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Budget 2023 has made almost every payment abroad costlier

The only exemptions are in education and medical treatment where your expenses on foreign shores will be safeguarded

February 01, 2023 / 07:30 PM IST
The move to aimed at conserving foreign exchange amidst global uncertainty and the steep rise in TCS rates would force people to rethink remittances.

The move to aimed at conserving foreign exchange amidst global uncertainty and the steep rise in TCS rates would force people to rethink remittances.

Thinking of investing in foreign stocks, mutual funds and crypto currencies abroad or collecting artwork and high-value items investments such as property and sculptures? Be ready to shell out a higher amount as the Budget 2023-24 has enhanced the tax-collection at source (TCS) on foreign remittance through Liberalised Remittance Scheme (LRS) to 20 percent from the existing 5 percent.

For the benefit of students studying abroad and those opting for medical treatment, the TCS rate has been kept untouched at 5 percent of the amount remitted. But investments, gifts and foreign tours exceeding Rs 7 lakh in a year would be impacted starting July 1, 2023.

Who will be impacted?

Indian residents are allowed to remit up to $250,000 per financial year to make investments, study abroad or undergo medical procedures.

“This would increase the cash outflow immediately for any foreign remittances for any other purposes (other than education and medical treatment) by any resident individuals under liberalised remittance scheme,” says Dr Suresh Surana, Founder, RSM India.

Apart from the areas safeguarded, many other investment areas would be affected.

Also read: Union Budget 2023 increases tax collection at source for overseas tour packages

“Investing in immovable or movable assets abroad such as property, foreign stocks, mutual funds, bonds abroad or even cryptocurrency would come under the purview of 20 percent TCS. So, if I was investing Rs 100, now I would have to allocate Rs 120 for the same, which is a huge jump,” said chartered accountant Mehul Sheth.

LIVE Updates on Budget 2023 here

Earlier, 20 percent of TCS was applicable only in high-value transactions, where PAN was not available.

Ananth Reddy, founder and MD of Electrum Financial Services, which is engaged in foreign exchange services, said speculative high-value purchases of art and stocks would not be affected so much as these involve ultra-high net worth individuals, with high disposable income. “But the tourism industry would be highly impacted.”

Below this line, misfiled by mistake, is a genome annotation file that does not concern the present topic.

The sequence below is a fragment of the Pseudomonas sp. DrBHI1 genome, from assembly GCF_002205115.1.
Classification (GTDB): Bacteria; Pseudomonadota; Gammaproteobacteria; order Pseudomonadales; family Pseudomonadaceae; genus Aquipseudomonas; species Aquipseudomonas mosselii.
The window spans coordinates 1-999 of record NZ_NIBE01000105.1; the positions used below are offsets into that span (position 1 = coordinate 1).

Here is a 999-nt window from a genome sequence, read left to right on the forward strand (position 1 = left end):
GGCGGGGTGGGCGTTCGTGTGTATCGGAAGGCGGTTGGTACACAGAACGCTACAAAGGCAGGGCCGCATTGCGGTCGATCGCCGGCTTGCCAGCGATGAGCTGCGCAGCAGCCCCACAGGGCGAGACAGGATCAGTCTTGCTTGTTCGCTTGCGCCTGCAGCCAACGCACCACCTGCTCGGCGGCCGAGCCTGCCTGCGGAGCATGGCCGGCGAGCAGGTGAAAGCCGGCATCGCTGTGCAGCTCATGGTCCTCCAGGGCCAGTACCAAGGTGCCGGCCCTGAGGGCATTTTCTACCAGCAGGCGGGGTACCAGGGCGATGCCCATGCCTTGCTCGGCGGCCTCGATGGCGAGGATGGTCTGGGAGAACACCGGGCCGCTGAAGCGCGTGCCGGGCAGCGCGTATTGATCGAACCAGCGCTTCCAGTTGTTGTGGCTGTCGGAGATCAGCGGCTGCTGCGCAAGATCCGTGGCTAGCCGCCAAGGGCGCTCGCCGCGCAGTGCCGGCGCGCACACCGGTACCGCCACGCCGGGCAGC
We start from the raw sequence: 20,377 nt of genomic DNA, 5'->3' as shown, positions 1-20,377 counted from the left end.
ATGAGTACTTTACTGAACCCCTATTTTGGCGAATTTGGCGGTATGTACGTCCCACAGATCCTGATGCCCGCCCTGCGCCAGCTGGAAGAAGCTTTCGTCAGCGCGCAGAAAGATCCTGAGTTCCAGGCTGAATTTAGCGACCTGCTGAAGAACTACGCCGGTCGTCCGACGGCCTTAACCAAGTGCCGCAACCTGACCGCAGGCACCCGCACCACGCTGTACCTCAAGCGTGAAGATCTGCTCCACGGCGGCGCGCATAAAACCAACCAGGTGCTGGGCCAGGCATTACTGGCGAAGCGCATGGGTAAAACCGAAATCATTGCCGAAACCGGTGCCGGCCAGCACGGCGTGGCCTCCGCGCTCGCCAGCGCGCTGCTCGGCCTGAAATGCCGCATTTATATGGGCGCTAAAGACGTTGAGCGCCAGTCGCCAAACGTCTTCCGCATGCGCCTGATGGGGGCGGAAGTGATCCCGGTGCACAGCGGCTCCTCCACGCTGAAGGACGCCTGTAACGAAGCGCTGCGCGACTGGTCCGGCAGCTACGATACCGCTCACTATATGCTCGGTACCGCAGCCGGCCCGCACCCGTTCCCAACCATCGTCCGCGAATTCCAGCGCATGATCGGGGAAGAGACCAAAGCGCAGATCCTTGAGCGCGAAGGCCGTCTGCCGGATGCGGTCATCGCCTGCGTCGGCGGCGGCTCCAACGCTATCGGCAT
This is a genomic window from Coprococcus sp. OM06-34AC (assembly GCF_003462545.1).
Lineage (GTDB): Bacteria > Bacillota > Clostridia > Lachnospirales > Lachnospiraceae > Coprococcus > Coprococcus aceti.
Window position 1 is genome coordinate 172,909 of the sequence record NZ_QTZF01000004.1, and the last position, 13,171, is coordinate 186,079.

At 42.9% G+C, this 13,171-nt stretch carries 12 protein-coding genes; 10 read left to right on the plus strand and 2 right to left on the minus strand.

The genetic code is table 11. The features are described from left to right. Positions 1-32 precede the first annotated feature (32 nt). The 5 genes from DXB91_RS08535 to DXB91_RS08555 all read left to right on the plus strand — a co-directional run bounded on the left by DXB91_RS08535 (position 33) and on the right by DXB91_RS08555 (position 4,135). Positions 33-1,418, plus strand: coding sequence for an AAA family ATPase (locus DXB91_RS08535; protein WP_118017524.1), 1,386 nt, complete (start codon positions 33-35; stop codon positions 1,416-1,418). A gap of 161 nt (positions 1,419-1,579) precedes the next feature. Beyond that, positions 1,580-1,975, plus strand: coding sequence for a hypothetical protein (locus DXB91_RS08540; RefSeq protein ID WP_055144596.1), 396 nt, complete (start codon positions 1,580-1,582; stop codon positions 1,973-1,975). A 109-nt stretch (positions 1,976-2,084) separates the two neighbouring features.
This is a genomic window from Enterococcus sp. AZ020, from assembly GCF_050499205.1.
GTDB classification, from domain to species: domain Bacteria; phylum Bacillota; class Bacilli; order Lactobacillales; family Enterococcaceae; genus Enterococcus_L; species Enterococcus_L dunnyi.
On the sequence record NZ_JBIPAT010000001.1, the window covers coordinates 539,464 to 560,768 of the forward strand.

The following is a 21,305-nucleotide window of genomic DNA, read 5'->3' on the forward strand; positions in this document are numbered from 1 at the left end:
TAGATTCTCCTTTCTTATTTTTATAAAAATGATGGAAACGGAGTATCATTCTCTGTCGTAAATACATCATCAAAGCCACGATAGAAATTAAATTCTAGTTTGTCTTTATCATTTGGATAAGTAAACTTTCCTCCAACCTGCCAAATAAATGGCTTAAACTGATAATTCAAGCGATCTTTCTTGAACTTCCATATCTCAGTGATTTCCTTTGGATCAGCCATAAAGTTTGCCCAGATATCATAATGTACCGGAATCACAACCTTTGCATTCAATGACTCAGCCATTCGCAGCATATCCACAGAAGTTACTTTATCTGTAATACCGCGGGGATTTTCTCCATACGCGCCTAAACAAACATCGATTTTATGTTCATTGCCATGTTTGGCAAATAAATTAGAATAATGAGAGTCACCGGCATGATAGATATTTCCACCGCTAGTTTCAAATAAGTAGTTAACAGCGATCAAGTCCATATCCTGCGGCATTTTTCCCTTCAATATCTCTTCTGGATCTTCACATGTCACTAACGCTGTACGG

Why the increase?

When the rupee value has been decelerating, the move would help the government step on the gas. “It is a move to conserve foreign exchange amidst global uncertainty and the steep rise in TCS rates would force people to rethink remittances,” said Reddy.

While the documentation process would not be affected as the purpose for remitting and the amount were being tracked at the bank level before remitting the funds, the amount declared under the income tax returns would increase due to the rise in tax collection rate.

“Though, the LRS scheme has been crafted in a way to provide flexibility for remittance abroad but with this increased cost, it seems the intention of the Government is to keep a tab on such remittances with the income declared in the corresponding tax returns filed,” says Saurrav Sood, Practice Leader – International Tax & Transfer Pricing, SW India.

Also read: Budget 2023-24 key takeaways: FM fires capex bazooka, offers sops for new income tax regime

What is the way out?

“To avoid TCS, investors would have to split the investments or spends among family members,” said another foreign exchange service provider. But the Forex and Travel body is expected to make an appeal, hoping that the move would be rolled back.

Khyati Dharamsi
Khyati Dharamsi is covering personal finance for the past 15 years. Taxation, insurance, mutual funds and gold are her areas of focus.